In Northwestern Switzerland, there are three cantons: Basel-Stadt, Basel-Landschaft, and Aargau. In these cantons, you’ll find Switzerland’s cultural capital, Basel, which has almost 40 museums and a lovely Old Town to stroll through. The region also has many medieval castles, rivers and excellent hiking trails. The official language in all of these cantons is German.

Espace Mittelland

Bern, in Espace Mittelland, is the capital of the canton of Bern and of all of Switzerland and it’s culturally rich and scenically divine. It’s full of museums, including the Zentrum Paul Klee and on its cobbled streets, there are over six kilometers of covered shopping arcades. Other cantons in this region are Solothurn, with its Baroque capital of the same name, and the heavily forested Jura, where you can do lots of outdoor activities. Head to the canton of Fribourg for its delicious cheese and pop into the canton of Neuchâtel to laze on the shores of lovely Lake Neuchâtel in the summer months. This region has a mix of official languages: Bern and Fribourg speak French and German, Jura and Neuchâtel French and Solothurn speaks German.  

Central Switzerland

Lucerne is probably the most famous canton in this region, known for the beautiful city of the same name, where you’ll find a colorful Old Town alongside stunning Lake Lucerne with Mount Pilatus towering over. The canton of Schwyz gave Switzerland its name and the cantons of Nidwalden and Uri were both founding members of the Swiss Confederation — all great claims to fame. Zug is home to two large lakes, Zug and Ägeri, while the canton of Obwalden is full of rolling forests. German is the official language in all of these cantons.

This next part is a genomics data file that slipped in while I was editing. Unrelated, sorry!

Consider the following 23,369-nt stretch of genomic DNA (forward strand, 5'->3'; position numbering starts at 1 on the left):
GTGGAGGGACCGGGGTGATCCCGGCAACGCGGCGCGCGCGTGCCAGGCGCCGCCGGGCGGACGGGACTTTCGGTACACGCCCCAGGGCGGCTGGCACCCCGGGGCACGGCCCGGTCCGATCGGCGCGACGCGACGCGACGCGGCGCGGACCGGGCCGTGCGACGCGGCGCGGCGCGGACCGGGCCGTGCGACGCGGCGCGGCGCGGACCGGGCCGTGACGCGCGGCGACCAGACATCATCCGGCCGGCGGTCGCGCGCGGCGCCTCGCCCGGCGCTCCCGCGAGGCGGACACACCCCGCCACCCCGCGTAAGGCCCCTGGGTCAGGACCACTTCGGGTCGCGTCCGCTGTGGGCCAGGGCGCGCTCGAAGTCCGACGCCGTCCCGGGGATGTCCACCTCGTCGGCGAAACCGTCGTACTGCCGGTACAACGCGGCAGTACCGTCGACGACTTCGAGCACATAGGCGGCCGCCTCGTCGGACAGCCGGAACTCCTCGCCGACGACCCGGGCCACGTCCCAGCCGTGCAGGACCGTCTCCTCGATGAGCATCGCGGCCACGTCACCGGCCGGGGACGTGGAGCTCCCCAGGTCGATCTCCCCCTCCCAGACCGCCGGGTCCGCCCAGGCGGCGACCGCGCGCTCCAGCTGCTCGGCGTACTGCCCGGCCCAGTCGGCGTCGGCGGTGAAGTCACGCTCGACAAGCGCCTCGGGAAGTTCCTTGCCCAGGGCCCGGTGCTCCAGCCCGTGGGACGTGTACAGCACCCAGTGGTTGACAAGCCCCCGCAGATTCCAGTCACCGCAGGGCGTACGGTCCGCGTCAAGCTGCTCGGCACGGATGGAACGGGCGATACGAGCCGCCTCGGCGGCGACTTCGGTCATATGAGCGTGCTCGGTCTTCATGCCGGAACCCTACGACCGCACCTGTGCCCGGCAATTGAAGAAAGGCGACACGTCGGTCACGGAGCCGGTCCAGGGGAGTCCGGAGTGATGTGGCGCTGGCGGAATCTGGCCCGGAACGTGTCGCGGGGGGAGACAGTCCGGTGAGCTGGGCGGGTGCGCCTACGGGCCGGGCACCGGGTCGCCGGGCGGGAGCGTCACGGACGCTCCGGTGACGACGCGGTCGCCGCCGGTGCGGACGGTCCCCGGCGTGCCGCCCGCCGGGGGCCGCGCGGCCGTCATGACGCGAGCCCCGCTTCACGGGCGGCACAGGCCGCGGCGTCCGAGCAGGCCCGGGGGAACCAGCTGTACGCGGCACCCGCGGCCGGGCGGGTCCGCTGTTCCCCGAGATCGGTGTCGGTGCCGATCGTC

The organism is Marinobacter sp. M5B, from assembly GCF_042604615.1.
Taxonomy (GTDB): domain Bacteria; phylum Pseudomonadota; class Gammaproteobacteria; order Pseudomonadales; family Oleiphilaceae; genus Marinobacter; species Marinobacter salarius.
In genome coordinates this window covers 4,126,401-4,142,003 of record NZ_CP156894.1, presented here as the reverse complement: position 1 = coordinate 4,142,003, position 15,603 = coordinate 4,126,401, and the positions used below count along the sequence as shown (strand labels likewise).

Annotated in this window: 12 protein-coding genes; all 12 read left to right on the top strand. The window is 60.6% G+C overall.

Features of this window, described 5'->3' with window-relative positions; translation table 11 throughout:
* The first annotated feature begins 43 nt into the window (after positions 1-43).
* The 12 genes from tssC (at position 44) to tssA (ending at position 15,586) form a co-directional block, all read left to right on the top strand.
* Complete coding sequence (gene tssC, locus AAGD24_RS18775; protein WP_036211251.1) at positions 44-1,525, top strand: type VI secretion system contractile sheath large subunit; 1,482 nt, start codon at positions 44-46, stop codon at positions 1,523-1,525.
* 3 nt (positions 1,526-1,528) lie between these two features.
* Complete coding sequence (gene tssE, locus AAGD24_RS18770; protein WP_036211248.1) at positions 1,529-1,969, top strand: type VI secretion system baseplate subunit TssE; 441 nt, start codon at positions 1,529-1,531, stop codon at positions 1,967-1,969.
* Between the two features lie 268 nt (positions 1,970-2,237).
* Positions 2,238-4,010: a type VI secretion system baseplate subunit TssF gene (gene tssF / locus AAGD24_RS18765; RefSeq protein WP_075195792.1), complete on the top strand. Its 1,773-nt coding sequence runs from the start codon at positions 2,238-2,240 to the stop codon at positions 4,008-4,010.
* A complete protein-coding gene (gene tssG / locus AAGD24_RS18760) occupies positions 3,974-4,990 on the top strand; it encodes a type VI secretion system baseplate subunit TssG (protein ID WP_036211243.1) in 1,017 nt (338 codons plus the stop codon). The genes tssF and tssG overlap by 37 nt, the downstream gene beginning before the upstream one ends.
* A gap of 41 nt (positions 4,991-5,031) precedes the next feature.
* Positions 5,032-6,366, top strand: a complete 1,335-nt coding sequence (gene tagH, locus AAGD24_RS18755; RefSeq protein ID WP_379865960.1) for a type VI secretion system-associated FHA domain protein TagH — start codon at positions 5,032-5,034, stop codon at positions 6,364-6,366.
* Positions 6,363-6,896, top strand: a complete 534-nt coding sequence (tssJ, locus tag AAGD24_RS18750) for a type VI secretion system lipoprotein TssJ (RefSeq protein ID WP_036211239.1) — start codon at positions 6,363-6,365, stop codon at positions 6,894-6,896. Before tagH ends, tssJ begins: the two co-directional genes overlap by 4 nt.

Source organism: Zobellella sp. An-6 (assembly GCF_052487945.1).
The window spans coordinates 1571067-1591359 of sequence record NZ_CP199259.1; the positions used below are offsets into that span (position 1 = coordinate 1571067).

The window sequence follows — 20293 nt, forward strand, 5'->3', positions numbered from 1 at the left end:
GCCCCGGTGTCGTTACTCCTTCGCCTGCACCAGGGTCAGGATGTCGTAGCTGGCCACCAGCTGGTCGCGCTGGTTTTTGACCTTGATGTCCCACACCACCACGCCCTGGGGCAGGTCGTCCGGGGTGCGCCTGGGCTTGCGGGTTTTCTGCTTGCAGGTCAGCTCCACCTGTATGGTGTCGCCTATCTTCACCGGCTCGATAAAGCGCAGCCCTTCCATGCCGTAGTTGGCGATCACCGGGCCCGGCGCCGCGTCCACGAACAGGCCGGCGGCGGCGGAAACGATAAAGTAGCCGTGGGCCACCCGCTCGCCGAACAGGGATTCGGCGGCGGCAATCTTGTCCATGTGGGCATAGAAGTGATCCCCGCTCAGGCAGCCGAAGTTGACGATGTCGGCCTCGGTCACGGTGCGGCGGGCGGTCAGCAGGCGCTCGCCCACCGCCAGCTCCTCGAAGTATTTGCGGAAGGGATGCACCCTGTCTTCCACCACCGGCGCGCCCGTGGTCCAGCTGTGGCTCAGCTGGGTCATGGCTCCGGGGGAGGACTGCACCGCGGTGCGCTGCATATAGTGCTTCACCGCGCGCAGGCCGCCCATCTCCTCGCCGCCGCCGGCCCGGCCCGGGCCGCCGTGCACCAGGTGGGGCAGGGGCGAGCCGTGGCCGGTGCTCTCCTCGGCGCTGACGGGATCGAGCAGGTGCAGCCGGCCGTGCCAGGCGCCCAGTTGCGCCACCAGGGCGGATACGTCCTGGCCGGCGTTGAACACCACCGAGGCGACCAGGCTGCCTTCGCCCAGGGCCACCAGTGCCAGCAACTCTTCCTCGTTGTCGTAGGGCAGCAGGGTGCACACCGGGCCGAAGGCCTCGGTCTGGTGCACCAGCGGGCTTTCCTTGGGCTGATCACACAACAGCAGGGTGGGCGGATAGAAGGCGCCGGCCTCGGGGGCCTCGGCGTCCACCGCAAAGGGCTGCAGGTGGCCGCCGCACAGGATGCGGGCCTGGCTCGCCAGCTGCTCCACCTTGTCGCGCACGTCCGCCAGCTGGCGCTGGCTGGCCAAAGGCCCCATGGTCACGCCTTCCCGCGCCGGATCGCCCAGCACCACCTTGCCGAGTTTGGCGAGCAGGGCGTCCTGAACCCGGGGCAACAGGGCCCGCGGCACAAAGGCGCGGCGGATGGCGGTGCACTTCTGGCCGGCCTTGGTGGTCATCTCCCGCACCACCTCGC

Switzerland’s southernmost canton, Ticino is the only canton where Italian is the only official language. The climate feels Mediterranean on the shores of Lake Maggiore but the area’s peaks offer a cool high Alpine climate more in keeping with our stereotypical idea of Switzerland. This canton is cut off from the Swiss Plateau by the Alps and the combination of Italian speakers and Italianate architecture makes it feel like a distinct part of the country.

Visiting the Swiss cantons

To get a real idea of how diverse Switzerland is in terms of landscape, languages and cities, the best way is to visit several of the different cantons. Start in the economic capital of Zürich and then spend some time in the south, visiting rugged Graubünden and relaxing Ticino. For a taste of French-speaking Switzerland, check out glorious Geneva and the towering mountains of Valais. 

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Laura is a freelance writer and was an ESL teacher for eight years. She was born in the UK and has lived in Australia and Poland, where she writes blogs for Lingoda about everything from grammar to dating English speakers. She’s definitely better at the first one. She loves travelling and that’s the other major topic that she writes on. Laura likes pilates and cycling, but when she’s feeling lazy she can be found curled up watching Netflix. She’s currently learning Polish, and her battle with that mystifying language has given her huge empathy for anyone struggling to learn English. Find out more about her work in her portfolio.